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MGCB Public Meeting Scheduled For Monday, June 8

 The Michigan Gaming Control Board will hold a regular public meeting on Monday, June 8, 2020. The meeting will begin at 9:30 AM with the staff briefing, followed immediately by the regular agenda items.  April’s meeting will consider recommendations for occupational licenses, supplier application and renewal requests, transfers of interest, violations of occupational licensees, and proposals for decision of occupational licensees.  The meeting will be  conducted in accordance with Gov. Gretchen Whitmer’s and the Michigan Department of Health and Human Services' recommendations designed to help prevent the spread of Coronavirus Disease 2019 (COVID-19). Executive Order 2020-75 declares public bodies subject to the Open Meetings Act may use telephone or video conferencing technology to meet and conduct business.  
 
The meeting will be accessible online for the first time using the Microsoft Teams platform.  The meeting can be accessed at this link.The meeting is open to the public, and questions, comments, and suggestions from the public regarding MGCB business, licensing regulation, and conduct of casino gaming in Detroit are welcomed and encouraged during the public comment portion of the meeting.  Given the unique nature of the format of the meeting, the MGCB requests that parties wanting to address the MGCB fill out this form to MGCBweb@michigan.gov by 9:30 a.m. Monday, June 8.  The MGCB will release the the agenda in advance of the meeting and it will be reported in The Michigan Gaming Newsletter at that time.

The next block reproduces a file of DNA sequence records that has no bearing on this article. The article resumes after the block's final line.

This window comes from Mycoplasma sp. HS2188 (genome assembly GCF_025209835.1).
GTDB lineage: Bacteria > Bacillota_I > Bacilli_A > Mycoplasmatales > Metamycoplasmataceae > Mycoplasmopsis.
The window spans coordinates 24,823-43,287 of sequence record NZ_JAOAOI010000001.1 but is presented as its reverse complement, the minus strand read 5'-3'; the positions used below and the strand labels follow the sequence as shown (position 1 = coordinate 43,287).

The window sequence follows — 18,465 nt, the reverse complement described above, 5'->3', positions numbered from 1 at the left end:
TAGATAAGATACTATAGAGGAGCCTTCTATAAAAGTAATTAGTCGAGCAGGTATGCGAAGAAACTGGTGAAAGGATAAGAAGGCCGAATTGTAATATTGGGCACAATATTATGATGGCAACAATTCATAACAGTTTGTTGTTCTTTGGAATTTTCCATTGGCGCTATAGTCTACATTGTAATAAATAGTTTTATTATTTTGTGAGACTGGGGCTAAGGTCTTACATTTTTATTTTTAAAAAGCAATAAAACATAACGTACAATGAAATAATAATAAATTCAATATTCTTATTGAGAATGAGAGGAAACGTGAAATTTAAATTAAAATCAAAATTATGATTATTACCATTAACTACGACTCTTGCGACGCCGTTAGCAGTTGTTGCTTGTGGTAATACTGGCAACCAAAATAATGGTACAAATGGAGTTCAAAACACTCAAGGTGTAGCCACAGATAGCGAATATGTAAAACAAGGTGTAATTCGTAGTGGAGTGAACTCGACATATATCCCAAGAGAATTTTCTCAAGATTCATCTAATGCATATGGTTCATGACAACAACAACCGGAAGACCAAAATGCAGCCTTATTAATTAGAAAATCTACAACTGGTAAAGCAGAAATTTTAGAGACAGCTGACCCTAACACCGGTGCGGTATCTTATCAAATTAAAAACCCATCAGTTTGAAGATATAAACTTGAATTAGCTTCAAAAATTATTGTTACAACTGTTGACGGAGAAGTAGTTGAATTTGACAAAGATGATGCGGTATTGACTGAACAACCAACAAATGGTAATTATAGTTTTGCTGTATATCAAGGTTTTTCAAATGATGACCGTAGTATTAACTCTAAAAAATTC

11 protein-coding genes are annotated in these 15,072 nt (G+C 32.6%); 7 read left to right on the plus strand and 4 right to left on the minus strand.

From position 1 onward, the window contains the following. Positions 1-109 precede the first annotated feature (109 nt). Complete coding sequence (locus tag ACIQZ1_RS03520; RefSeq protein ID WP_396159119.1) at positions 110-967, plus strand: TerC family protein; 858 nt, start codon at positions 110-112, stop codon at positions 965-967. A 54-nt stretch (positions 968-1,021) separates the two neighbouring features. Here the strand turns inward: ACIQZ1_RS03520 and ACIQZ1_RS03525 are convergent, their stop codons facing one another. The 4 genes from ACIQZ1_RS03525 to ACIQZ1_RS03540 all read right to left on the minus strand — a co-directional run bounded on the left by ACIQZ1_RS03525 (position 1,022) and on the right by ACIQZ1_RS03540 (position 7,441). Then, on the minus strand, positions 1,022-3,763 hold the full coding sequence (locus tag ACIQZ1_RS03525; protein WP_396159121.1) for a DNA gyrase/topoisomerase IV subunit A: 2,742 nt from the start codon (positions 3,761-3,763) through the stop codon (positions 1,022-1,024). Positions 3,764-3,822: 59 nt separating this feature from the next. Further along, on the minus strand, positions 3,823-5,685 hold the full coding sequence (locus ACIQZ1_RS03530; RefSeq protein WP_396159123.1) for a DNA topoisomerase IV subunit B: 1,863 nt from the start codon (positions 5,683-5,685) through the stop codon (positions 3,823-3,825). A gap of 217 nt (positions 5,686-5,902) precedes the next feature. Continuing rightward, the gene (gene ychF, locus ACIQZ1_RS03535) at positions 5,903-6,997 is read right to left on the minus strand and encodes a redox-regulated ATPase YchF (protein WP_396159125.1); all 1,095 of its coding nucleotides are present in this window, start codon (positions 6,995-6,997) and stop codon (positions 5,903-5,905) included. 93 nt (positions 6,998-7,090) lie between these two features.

Representative Brandt Iden Receives Golden Eagle Award

Gambling.com awarded Michigan Representative Brandt Iden a Golden Eagle Award which recognizes exceptional leaders and innovators.  Commenting on his receipt of the award, Representative Iden stated:   
 
“It is truly a fantastic honor to be the recipient of this year’s honorary Golden Eagle Award and have Michigan’s iGaming policy recognized by Gambling.com. I would like to thank my staff, colleagues, the Governor of our great state of Michigan and the industry advocates who spent thousands of hours and over four years of hard work helping me to make this policy a reality.”   
 
In an interview posted on the Gambling.com website and Youtube https://www.youtube.com/watch?v=ve28RLx39wA#action=share, Representative Iden gave advice to other policy makers.